Social media is booming, and more so during conoravirus, because it allows us to connect as per our basic need, but we can do that from a safe distance. It is a powerful tool, that if used correctly and for what it is (a tool) can really enrich our lives and increase our reach for connecting with others. But it is not a panacea, therefore it cannot replace actual face to face deep connection with others. Nevertheless, social media has helped a lot of us cope with the cruel reality of lockdowns. Before covid we would put off meeting others, but during the moments of loneliness and isolation of the pandemic other people have been our lifeboats. In a weird way, being confined in our homes, has highlighted the importance of spending quality time with those that matter. Which is huge. Because as the whole world came to a standstill, we snapped out of our little bubble and really opened our eyes for the first time in forever…


Connection is essential to our wellbeing and our mental health. Even if we don’t want to connect constantly. Even if we reach our threshold at times. Even if certain people are more energy-demanding that others. Realizing all of this is extremely illuminating, because when we have awareness we can create change. Meaningful connections can be different for everyone but are essential for our health and growth. There are numerous studies that show we have greater life satisfaction when we are surrounded by people we feel emotionally close to. People we can rely on. People that “get us”. People we can laugh our hearts out with. People we can confide our deepest desires and darkest fears to. People that will want to listen, truly listen. People that love us for who we are. People that will hold our hand when we crumble and will scream with excitement when we celebrate a win.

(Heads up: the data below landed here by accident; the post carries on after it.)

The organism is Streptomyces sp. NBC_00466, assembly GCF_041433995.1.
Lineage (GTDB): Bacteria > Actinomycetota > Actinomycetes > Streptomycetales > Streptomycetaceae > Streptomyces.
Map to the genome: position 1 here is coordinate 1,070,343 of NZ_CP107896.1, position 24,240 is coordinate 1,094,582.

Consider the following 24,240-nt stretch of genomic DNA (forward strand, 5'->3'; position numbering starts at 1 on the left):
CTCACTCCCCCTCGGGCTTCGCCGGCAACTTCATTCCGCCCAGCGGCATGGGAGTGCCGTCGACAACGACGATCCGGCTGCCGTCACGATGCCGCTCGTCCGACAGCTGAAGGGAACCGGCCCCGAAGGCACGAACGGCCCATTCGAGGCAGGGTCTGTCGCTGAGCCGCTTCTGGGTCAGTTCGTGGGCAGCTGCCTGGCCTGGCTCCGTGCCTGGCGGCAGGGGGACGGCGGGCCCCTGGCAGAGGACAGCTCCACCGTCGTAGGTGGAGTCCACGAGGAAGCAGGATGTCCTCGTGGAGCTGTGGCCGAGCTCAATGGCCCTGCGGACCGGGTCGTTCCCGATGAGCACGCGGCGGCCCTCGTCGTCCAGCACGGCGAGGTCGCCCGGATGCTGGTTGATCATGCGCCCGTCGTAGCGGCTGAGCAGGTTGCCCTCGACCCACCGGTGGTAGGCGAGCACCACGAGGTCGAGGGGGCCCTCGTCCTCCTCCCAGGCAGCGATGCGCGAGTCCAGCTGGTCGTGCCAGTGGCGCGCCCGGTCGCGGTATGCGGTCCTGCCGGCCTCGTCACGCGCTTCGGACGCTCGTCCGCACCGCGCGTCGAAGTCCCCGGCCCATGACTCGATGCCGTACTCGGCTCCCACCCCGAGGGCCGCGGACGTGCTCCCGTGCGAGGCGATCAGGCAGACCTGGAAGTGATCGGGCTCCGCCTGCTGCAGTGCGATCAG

It is very liberating to know that you can be yourself and you will be accepted by those who matter to you. Simply priceless!


In the spirit of honouring the meaningful connections in our lives, I would like to close this post with a little prompt:


Reach out to your VIP people and tell them how important they are to you. Tell them how feel about them being in your life. I guarantee you it will strengthen your connection!